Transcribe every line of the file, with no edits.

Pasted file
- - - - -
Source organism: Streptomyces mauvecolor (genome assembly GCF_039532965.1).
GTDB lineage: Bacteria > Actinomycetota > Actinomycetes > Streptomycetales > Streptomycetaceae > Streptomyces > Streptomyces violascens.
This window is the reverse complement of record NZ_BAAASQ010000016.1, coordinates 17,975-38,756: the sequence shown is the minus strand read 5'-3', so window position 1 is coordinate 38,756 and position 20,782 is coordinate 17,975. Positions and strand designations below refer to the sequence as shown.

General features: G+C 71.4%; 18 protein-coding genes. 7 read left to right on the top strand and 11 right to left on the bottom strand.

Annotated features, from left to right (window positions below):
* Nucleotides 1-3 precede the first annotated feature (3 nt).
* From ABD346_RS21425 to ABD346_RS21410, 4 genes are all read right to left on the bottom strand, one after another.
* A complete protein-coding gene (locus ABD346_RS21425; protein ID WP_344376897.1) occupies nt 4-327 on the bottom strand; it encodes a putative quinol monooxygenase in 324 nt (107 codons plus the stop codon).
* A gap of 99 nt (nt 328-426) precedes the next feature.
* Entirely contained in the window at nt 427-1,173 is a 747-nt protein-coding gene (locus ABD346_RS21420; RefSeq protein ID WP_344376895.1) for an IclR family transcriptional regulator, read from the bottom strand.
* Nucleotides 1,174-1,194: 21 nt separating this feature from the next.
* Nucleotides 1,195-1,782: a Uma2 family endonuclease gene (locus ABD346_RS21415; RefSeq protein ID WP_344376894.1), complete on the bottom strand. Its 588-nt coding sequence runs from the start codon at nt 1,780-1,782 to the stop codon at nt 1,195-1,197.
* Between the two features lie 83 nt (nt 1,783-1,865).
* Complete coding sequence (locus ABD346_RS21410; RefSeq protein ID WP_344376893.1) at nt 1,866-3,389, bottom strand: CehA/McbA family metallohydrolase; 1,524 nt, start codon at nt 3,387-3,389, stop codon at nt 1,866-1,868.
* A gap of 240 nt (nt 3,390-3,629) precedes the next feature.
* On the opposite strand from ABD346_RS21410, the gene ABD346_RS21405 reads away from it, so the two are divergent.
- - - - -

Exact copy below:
Source organism: Streptomyces mauvecolor (genome assembly GCF_039532965.1).
GTDB lineage: Bacteria > Actinomycetota > Actinomycetes > Streptomycetales > Streptomycetaceae > Streptomyces > Streptomyces violascens.
This window is the reverse complement of record NZ_BAAASQ010000016.1, coordinates 17,975-38,756: the sequence shown is the minus strand read 5'-3', so window position 1 is coordinate 38,756 and position 20,782 is coordinate 17,975. Positions and strand designations below refer to the sequence as shown.

General features: G+C 71.4%; 18 protein-coding genes. 7 read left to right on the top strand and 11 right to left on the bottom strand.

Annotated features, from left to right (window positions below):
* Nucleotides 1-3 precede the first annotated feature (3 nt).
* From ABD346_RS21425 to ABD346_RS21410, 4 genes are all read right to left on the bottom strand, one after another.
* A complete protein-coding gene (locus ABD346_RS21425; protein ID WP_344376897.1) occupies nt 4-327 on the bottom strand; it encodes a putative quinol monooxygenase in 324 nt (107 codons plus the stop codon).
* A gap of 99 nt (nt 328-426) precedes the next feature.
* Entirely contained in the window at nt 427-1,173 is a 747-nt protein-coding gene (locus ABD346_RS21420; RefSeq protein ID WP_344376895.1) for an IclR family transcriptional regulator, read from the bottom strand.
* Nucleotides 1,174-1,194: 21 nt separating this feature from the next.
* Nucleotides 1,195-1,782: a Uma2 family endonuclease gene (locus ABD346_RS21415; RefSeq protein ID WP_344376894.1), complete on the bottom strand. Its 588-nt coding sequence runs from the start codon at nt 1,780-1,782 to the stop codon at nt 1,195-1,197.
* Between the two features lie 83 nt (nt 1,783-1,865).
* Complete coding sequence (locus ABD346_RS21410; RefSeq protein ID WP_344376893.1) at nt 1,866-3,389, bottom strand: CehA/McbA family metallohydrolase; 1,524 nt, start codon at nt 3,387-3,389, stop codon at nt 1,866-1,868.
* A gap of 240 nt (nt 3,390-3,629) precedes the next feature.
* On the opposite strand from ABD346_RS21410, the gene ABD346_RS21405 reads away from it, so the two are divergent.